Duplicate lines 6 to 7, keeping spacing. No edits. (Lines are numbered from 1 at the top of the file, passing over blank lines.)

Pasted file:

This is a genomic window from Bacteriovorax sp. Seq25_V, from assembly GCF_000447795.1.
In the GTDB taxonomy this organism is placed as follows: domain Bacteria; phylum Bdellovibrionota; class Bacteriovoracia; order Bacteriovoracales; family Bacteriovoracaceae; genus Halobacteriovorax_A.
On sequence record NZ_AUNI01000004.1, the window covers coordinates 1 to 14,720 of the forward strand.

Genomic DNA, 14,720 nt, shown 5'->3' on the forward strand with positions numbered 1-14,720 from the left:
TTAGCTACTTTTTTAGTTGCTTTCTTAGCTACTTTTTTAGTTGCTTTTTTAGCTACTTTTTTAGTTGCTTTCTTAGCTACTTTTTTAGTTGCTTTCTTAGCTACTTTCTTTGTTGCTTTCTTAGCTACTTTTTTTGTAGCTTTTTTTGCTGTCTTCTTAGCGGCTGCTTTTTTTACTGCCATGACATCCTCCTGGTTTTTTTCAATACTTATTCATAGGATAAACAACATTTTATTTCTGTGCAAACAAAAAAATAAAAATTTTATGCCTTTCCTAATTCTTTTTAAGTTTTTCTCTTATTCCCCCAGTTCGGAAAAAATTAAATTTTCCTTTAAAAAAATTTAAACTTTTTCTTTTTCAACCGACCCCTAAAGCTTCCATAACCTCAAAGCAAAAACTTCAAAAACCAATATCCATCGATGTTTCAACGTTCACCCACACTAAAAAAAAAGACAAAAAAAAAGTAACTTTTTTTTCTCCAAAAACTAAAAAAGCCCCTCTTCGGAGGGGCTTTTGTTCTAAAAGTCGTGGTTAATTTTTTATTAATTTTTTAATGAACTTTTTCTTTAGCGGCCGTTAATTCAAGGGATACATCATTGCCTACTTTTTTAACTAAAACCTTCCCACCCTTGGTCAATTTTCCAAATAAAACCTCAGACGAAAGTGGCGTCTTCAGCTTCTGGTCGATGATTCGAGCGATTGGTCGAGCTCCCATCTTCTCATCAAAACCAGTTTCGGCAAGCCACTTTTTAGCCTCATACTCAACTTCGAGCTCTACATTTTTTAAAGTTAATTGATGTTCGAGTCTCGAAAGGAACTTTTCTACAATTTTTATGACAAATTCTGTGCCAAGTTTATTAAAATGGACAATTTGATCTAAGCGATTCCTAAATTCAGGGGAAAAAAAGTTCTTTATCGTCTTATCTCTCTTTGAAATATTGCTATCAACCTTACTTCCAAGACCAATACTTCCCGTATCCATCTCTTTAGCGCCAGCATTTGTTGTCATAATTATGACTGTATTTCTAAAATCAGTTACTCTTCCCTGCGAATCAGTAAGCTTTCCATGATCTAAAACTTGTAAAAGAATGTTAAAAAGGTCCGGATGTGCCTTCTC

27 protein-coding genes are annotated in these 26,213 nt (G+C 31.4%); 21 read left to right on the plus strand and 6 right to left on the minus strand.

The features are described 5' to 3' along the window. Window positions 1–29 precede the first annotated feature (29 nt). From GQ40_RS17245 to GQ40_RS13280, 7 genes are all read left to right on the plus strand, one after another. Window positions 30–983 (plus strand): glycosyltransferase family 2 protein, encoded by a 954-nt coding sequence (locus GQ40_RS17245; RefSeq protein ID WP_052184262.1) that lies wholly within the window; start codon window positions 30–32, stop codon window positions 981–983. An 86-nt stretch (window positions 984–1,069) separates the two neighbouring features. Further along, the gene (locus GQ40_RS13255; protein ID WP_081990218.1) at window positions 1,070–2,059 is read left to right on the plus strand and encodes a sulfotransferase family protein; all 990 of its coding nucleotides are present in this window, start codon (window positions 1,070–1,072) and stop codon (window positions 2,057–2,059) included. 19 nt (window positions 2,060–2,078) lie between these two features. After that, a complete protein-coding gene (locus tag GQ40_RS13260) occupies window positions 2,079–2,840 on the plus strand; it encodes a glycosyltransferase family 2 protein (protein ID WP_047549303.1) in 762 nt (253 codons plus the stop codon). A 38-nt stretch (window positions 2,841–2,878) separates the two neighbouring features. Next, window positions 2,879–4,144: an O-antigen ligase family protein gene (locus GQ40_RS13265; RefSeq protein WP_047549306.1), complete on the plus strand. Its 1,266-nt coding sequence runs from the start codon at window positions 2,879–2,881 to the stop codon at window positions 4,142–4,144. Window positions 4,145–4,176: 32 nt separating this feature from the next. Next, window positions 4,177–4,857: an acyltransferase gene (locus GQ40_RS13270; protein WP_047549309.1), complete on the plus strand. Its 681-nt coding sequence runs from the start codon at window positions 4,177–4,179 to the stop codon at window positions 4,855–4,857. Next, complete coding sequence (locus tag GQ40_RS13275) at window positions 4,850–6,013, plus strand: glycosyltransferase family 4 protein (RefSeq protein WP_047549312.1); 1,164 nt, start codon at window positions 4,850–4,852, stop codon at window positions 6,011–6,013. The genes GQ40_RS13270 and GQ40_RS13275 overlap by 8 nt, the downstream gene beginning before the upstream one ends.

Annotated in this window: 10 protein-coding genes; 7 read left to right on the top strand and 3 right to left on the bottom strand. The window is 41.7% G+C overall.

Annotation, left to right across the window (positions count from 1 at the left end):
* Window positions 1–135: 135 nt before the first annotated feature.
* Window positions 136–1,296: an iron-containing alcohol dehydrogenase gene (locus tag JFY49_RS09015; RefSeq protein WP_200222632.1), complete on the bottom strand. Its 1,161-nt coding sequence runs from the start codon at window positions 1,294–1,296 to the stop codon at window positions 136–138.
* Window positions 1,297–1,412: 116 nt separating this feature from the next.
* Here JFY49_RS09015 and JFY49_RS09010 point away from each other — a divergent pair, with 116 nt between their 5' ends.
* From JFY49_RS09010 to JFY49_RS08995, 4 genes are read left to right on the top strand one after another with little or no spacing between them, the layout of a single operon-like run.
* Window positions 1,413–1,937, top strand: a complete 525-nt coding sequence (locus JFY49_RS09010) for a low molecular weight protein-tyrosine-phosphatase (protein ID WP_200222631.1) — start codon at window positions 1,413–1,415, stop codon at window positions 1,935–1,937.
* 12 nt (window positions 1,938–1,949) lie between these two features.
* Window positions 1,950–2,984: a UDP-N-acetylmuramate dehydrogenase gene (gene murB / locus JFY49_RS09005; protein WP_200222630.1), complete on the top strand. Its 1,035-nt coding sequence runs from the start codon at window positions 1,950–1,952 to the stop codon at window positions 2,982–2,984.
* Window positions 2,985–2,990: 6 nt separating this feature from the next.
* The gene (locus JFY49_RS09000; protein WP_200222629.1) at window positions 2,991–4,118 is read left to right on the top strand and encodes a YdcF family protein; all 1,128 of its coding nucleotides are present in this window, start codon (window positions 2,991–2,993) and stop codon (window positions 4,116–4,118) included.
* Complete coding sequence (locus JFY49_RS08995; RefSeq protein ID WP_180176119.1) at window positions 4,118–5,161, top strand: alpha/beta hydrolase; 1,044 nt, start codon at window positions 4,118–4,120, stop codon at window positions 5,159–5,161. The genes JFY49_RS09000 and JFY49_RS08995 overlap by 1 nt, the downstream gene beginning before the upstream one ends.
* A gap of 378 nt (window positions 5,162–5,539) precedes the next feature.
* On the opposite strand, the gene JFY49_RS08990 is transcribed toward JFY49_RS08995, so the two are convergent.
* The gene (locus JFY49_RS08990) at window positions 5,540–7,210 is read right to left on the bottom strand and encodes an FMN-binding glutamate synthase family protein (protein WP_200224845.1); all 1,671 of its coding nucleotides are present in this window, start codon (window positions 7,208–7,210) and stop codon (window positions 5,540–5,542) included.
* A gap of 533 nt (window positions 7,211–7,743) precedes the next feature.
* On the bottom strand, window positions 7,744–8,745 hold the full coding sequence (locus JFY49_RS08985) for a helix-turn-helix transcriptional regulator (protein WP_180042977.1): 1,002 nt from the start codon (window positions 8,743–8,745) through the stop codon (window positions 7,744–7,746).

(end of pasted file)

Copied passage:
27 protein-coding genes are annotated in these 26,213 nt (G+C 31.4%); 21 read left to right on the plus strand and 6 right to left on the minus strand.

The features are described 5' to 3' along the window. Window positions 1–29 precede the first annotated feature (29 nt). From GQ40_RS17245 to GQ40_RS13280, 7 genes are all read left to right on the plus strand, one after another. Window positions 30–983 (plus strand): glycosyltransferase family 2 protein, encoded by a 954-nt coding sequence (locus GQ40_RS17245; RefSeq protein ID WP_052184262.1) that lies wholly within the window; start codon window positions 30–32, stop codon window positions 981–983. An 86-nt stretch (window positions 984–1,069) separates the two neighbouring features. Further along, the gene (locus GQ40_RS13255; protein ID WP_081990218.1) at window positions 1,070–2,059 is read left to right on the plus strand and encodes a sulfotransferase family protein; all 990 of its coding nucleotides are present in this window, start codon (window positions 1,070–1,072) and stop codon (window positions 2,057–2,059) included. 19 nt (window positions 2,060–2,078) lie between these two features. After that, a complete protein-coding gene (locus tag GQ40_RS13260) occupies window positions 2,079–2,840 on the plus strand; it encodes a glycosyltransferase family 2 protein (protein ID WP_047549303.1) in 762 nt (253 codons plus the stop codon). A 38-nt stretch (window positions 2,841–2,878) separates the two neighbouring features. Next, window positions 2,879–4,144: an O-antigen ligase family protein gene (locus GQ40_RS13265; RefSeq protein WP_047549306.1), complete on the plus strand. Its 1,266-nt coding sequence runs from the start codon at window positions 2,879–2,881 to the stop codon at window positions 4,142–4,144. Window positions 4,145–4,176: 32 nt separating this feature from the next. Next, window positions 4,177–4,857: an acyltransferase gene (locus GQ40_RS13270; protein WP_047549309.1), complete on the plus strand. Its 681-nt coding sequence runs from the start codon at window positions 4,177–4,179 to the stop codon at window positions 4,855–4,857. Next, complete coding sequence (locus tag GQ40_RS13275) at window positions 4,850–6,013, plus strand: glycosyltransferase family 4 protein (RefSeq protein WP_047549312.1); 1,164 nt, start codon at window positions 4,850–4,852, stop codon at window positions 6,011–6,013. The genes GQ40_RS13270 and GQ40_RS13275 overlap by 8 nt, the downstream gene beginning before the upstream one ends.